Becoming a limited company is something a lot of people consider but don’t go ahead with. However, there are numerous benefits of doing so and we take a closer look at the benefits of incorporation below.
Understanding Limited Liability Companies
As you might guess from its name, a limited liability company uses a structure that limits the liability of the owner or owners. The way that the business is structured, the assets of the owner(s) are kept completely separate from the assets or finances of the company.
As a result, any debts that the company accrues are the sole responsibility of the company itself and the owners cannot be held liable for paying back any amounts that are due over and above their initial investment in the business. Because of this, many business owners opt to go this route. It provides protection for their personal finances, while still allowing them to invest in and grow their business.
From a legal standpoint, after a limited company formation limited liability companies are seen as their own entities. That means that legal action can be brought directly against them rather than against the owner. Likewise, these companies may even act as a director for a separate company.
One of the benefits of incorporating is the ability to add the word “Limited” to the end of a business name. This instantly creates the feeling that a business is large and well-established, even if they are just getting off the ground.
Protection for the Company Name
Once the name of the business is registered with the Companies House register, no other company can use the same or similar names.
Easier To Find Investors
Most investors would rather invest their money into a corporation rather than with a sole proprietor or partnership. This is largely because their investment enjoys more protection due to the limited liability of the company.
Easier to Obtain Financing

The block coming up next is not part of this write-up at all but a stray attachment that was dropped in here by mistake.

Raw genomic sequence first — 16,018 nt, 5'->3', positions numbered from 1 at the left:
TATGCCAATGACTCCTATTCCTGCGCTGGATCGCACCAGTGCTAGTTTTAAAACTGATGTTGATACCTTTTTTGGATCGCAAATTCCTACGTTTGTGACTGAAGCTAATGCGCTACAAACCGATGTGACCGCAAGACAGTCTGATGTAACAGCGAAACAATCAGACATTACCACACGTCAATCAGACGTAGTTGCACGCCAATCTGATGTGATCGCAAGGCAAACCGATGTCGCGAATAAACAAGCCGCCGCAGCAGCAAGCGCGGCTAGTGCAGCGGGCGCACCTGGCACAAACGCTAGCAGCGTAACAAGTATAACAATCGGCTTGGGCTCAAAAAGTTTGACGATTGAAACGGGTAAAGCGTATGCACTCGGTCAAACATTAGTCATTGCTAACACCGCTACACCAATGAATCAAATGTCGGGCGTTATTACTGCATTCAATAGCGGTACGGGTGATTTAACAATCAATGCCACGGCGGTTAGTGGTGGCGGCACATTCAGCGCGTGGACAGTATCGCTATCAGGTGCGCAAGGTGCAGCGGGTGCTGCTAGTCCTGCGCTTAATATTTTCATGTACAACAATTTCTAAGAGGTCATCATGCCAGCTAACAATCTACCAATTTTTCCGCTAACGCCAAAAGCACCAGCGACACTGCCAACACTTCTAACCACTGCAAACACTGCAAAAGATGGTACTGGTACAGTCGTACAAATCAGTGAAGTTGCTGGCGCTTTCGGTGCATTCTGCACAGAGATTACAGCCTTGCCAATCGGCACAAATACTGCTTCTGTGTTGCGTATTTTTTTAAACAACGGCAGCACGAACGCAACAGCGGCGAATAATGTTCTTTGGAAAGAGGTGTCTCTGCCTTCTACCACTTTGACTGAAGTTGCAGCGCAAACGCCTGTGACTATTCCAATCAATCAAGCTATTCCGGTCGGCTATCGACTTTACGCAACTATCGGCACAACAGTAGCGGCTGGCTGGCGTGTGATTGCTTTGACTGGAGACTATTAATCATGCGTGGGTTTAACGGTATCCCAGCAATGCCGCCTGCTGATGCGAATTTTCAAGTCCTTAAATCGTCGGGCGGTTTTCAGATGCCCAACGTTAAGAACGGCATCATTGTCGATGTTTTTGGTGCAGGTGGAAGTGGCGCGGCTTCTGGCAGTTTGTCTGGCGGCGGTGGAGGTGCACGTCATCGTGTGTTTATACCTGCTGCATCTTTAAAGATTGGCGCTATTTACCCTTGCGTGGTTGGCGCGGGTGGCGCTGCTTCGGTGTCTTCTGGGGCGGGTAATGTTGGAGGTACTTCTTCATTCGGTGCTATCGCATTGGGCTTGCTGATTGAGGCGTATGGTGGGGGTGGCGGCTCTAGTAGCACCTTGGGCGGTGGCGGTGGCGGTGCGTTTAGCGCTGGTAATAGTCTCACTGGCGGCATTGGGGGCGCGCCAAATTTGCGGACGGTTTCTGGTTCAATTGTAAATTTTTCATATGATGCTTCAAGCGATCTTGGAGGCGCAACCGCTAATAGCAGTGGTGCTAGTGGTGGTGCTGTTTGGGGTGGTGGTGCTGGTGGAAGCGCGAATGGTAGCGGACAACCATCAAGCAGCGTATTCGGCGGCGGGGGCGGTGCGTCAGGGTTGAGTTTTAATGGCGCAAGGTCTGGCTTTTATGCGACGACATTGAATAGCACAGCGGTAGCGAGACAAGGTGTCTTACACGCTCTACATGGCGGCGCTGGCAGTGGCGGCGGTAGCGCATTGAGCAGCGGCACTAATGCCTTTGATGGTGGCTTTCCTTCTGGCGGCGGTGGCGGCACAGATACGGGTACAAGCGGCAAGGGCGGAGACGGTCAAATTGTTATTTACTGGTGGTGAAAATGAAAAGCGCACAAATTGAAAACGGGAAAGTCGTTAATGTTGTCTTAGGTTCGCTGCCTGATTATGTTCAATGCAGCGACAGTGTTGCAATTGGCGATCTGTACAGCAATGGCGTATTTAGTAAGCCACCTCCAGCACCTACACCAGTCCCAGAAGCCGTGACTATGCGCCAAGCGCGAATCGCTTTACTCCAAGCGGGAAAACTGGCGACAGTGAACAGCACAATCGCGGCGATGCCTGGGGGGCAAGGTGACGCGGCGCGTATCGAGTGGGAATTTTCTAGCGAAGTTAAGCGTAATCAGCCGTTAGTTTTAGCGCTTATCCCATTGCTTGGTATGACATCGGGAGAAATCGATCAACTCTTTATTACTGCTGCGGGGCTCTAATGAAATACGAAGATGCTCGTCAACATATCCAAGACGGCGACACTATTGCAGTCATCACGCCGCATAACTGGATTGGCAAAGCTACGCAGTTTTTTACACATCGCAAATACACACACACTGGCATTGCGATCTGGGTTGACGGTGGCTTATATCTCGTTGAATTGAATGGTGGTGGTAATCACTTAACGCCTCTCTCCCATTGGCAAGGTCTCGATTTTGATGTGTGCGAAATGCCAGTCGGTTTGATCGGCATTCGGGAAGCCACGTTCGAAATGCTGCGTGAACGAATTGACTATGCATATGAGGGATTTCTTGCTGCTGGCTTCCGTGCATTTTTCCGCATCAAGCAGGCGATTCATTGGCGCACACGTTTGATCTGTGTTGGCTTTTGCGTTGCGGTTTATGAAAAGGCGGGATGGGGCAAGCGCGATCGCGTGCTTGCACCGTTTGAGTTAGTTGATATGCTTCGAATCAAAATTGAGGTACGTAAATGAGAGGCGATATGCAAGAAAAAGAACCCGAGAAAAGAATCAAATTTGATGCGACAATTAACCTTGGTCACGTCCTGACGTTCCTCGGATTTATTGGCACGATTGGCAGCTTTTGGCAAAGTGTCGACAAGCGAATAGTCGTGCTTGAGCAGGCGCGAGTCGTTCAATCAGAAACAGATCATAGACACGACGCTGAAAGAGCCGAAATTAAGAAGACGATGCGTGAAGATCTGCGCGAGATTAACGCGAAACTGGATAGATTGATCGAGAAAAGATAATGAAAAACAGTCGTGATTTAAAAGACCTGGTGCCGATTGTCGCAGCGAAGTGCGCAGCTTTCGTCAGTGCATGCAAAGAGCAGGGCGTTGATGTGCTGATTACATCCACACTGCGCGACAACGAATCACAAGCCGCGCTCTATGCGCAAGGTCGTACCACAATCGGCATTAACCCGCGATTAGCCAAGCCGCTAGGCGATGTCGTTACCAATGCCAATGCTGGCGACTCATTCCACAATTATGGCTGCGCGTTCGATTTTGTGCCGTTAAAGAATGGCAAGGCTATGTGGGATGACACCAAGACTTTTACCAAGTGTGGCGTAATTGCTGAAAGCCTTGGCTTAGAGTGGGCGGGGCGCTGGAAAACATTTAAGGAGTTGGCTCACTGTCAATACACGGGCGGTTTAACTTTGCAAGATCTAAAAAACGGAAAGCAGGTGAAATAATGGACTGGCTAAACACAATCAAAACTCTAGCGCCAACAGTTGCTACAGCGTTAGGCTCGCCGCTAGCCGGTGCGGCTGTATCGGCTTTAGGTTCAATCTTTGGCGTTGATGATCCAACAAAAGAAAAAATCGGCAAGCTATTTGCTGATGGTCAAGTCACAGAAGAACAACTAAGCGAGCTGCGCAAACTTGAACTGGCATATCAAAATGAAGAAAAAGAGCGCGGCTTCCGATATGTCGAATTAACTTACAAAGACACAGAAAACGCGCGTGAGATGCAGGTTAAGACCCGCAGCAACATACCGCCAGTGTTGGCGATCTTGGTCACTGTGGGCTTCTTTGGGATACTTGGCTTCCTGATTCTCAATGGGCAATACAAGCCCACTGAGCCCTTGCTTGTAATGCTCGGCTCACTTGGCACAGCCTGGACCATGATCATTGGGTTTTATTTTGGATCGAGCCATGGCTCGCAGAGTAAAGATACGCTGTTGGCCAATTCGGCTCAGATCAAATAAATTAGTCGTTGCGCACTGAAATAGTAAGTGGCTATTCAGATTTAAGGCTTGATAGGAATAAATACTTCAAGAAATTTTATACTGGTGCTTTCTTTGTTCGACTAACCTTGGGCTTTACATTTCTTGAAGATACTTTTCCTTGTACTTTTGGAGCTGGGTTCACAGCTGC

Banks are generally more likely to provide loans to companies rather than to individuals. Once more, this is largely due to the fact that they are able to secure the loan with the assets of the company. That means that if the company defaults on the loan, the bank can force the sale of its assets to pay back the debt.
Easier Management of Shares
Shares are far easier to transfer in a limited company than in a partnership. The only hindrance would be if there was restrictive language in the articles of the company or its agreement with its shareholders.
More Tax Breaks
Companies that are incorporated may qualified for additional tax breaks that unincorporated businesses are not eligible for. For instance, they may be able to deduct training fees or contributions to pensions.
Lower Effective Tax Rate
Owners and shareholders of businesses can take their profits as a combination of a small salary and dividends. Dividends carry a lower tax rate than self-employment income, which makes them an attractive option for investors.
Taxes Are Only Levied On Money That Is Withdrawn
Sole proprietors or partners are taxed on their earnings as a whole without taking into account how much money they withdrew from the business. Incorporated businesses, on the other hand, are still taxed, but at a lower rate than individuals. Not only that, but their profits are not subject to National Insurance. If the ultimate goal is to keep profits within the business itself, then incorporation makes sense from a tax standpoint.